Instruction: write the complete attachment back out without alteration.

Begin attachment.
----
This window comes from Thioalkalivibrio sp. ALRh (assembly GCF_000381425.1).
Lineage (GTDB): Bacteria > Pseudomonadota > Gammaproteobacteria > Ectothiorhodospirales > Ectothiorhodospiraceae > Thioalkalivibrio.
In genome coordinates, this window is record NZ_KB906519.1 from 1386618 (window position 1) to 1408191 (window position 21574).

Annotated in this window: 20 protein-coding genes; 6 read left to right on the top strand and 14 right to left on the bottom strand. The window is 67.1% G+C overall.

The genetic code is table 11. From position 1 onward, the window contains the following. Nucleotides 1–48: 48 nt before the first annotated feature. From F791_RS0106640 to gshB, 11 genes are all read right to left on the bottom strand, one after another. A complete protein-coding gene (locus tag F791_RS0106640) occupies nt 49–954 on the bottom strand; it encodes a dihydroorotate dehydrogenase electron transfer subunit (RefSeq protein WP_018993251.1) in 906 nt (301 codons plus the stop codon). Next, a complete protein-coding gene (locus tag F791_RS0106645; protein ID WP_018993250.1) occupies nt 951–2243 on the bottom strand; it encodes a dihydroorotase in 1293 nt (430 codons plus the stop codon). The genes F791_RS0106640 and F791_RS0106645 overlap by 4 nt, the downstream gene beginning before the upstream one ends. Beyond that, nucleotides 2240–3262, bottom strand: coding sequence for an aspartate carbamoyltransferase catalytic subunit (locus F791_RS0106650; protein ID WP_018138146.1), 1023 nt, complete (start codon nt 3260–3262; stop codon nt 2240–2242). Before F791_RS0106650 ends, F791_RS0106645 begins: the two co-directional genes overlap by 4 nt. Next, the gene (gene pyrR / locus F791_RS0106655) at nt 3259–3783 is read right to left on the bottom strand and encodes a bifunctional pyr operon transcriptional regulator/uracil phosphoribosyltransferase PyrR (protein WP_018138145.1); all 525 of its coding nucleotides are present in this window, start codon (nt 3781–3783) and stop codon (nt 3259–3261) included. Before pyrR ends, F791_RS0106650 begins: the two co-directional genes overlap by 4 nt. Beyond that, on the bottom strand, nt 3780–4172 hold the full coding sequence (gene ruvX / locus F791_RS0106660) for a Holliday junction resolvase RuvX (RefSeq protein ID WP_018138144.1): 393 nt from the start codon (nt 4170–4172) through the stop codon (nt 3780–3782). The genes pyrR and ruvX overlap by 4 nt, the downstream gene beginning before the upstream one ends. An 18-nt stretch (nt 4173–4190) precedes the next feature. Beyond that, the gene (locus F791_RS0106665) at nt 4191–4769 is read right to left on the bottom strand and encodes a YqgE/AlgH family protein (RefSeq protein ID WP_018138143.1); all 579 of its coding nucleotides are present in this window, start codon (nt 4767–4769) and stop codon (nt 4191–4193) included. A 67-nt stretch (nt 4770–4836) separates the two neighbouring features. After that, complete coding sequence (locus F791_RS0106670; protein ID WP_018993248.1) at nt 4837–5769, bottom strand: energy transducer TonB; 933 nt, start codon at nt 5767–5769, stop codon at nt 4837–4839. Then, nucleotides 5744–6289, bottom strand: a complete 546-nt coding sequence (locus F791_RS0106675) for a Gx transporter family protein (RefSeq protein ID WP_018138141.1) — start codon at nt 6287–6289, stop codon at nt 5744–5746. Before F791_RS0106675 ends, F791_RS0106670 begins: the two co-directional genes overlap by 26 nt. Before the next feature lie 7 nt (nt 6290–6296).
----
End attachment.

This window comes from Thioalkalivibrio sp. ALRh (assembly GCF_000381425.1).
Lineage (GTDB): Bacteria > Pseudomonadota > Gammaproteobacteria > Ectothiorhodospirales > Ectothiorhodospiraceae > Thioalkalivibrio.
In genome coordinates, this window is record NZ_KB906519.1 from 1386618 (window position 1) to 1408191 (window position 21574).

Annotated in this window: 20 protein-coding genes; 6 read left to right on the top strand and 14 right to left on the bottom strand. The window is 67.1% G+C overall.

The genetic code is table 11. From position 1 onward, the window contains the following. Nucleotides 1–48: 48 nt before the first annotated feature. From F791_RS0106640 to gshB, 11 genes are all read right to left on the bottom strand, one after another. A complete protein-coding gene (locus tag F791_RS0106640) occupies nt 49–954 on the bottom strand; it encodes a dihydroorotate dehydrogenase electron transfer subunit (RefSeq protein WP_018993251.1) in 906 nt (301 codons plus the stop codon). Next, a complete protein-coding gene (locus tag F791_RS0106645; protein ID WP_018993250.1) occupies nt 951–2243 on the bottom strand; it encodes a dihydroorotase in 1293 nt (430 codons plus the stop codon). The genes F791_RS0106640 and F791_RS0106645 overlap by 4 nt, the downstream gene beginning before the upstream one ends. Beyond that, nucleotides 2240–3262, bottom strand: coding sequence for an aspartate carbamoyltransferase catalytic subunit (locus F791_RS0106650; protein ID WP_018138146.1), 1023 nt, complete (start codon nt 3260–3262; stop codon nt 2240–2242). Before F791_RS0106650 ends, F791_RS0106645 begins: the two co-directional genes overlap by 4 nt. Next, the gene (gene pyrR / locus F791_RS0106655) at nt 3259–3783 is read right to left on the bottom strand and encodes a bifunctional pyr operon transcriptional regulator/uracil phosphoribosyltransferase PyrR (protein WP_018138145.1); all 525 of its coding nucleotides are present in this window, start codon (nt 3781–3783) and stop codon (nt 3259–3261) included. Before pyrR ends, F791_RS0106650 begins: the two co-directional genes overlap by 4 nt. Beyond that, on the bottom strand, nt 3780–4172 hold the full coding sequence (gene ruvX / locus F791_RS0106660) for a Holliday junction resolvase RuvX (RefSeq protein ID WP_018138144.1): 393 nt from the start codon (nt 4170–4172) through the stop codon (nt 3780–3782). The genes pyrR and ruvX overlap by 4 nt, the downstream gene beginning before the upstream one ends. An 18-nt stretch (nt 4173–4190) precedes the next feature. Beyond that, the gene (locus F791_RS0106665) at nt 4191–4769 is read right to left on the bottom strand and encodes a YqgE/AlgH family protein (RefSeq protein ID WP_018138143.1); all 579 of its coding nucleotides are present in this window, start codon (nt 4767–4769) and stop codon (nt 4191–4193) included. A 67-nt stretch (nt 4770–4836) separates the two neighbouring features. After that, complete coding sequence (locus F791_RS0106670; protein ID WP_018993248.1) at nt 4837–5769, bottom strand: energy transducer TonB; 933 nt, start codon at nt 5767–5769, stop codon at nt 4837–4839. Then, nucleotides 5744–6289, bottom strand: a complete 546-nt coding sequence (locus F791_RS0106675) for a Gx transporter family protein (RefSeq protein ID WP_018138141.1) — start codon at nt 6287–6289, stop codon at nt 5744–5746. Before F791_RS0106675 ends, F791_RS0106670 begins: the two co-directional genes overlap by 26 nt. Before the next feature lie 7 nt (nt 6290–6296).